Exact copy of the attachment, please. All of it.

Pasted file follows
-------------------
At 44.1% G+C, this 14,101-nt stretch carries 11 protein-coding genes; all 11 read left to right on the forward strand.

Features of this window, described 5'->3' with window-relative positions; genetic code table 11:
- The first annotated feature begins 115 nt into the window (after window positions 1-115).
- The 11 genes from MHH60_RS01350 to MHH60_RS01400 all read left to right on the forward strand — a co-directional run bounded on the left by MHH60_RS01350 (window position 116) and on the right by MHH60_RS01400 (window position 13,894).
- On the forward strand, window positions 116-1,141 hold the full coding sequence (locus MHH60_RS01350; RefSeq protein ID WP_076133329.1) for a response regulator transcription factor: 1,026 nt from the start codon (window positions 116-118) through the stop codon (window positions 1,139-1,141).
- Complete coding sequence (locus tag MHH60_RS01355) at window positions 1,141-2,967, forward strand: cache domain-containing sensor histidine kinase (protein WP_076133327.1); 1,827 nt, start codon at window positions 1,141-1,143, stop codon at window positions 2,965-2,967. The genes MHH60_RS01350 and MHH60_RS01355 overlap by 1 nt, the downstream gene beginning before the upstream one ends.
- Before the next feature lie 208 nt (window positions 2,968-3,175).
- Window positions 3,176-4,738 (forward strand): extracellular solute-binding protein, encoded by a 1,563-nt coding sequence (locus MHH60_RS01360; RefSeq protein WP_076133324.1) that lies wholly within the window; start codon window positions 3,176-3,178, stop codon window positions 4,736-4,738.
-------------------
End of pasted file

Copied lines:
At 44.1% G+C, this 14,101-nt stretch carries 11 protein-coding genes; all 11 read left to right on the forward strand.

Features of this window, described 5'->3' with window-relative positions; genetic code table 11:
- The first annotated feature begins 115 nt into the window (after window positions 1-115).
- The 11 genes from MHH60_RS01350 to MHH60_RS01400 all read left to right on the forward strand — a co-directional run bounded on the left by MHH60_RS01350 (window position 116) and on the right by MHH60_RS01400 (window position 13,894).
- On the forward strand, window positions 116-1,141 hold the full coding sequence (locus MHH60_RS01350; RefSeq protein ID WP_076133329.1) for a response regulator transcription factor: 1,026 nt from the start codon (window positions 116-118) through the stop codon (window positions 1,139-1,141).
- Complete coding sequence (locus tag MHH60_RS01355) at window positions 1,141-2,967, forward strand: cache domain-containing sensor histidine kinase (protein WP_076133327.1); 1,827 nt, start codon at window positions 1,141-1,143, stop codon at window positions 2,965-2,967. The genes MHH60_RS01350 and MHH60_RS01355 overlap by 1 nt, the downstream gene beginning before the upstream one ends.
- Before the next feature lie 208 nt (window positions 2,968-3,175).
- Window positions 3,176-4,738 (forward strand): extracellular solute-binding protein, encoded by a 1,563-nt coding sequence (locus MHH60_RS01360; RefSeq protein WP_076133324.1) that lies wholly within the window; start codon window positions 3,176-3,178, stop codon window positions 4,736-4,738.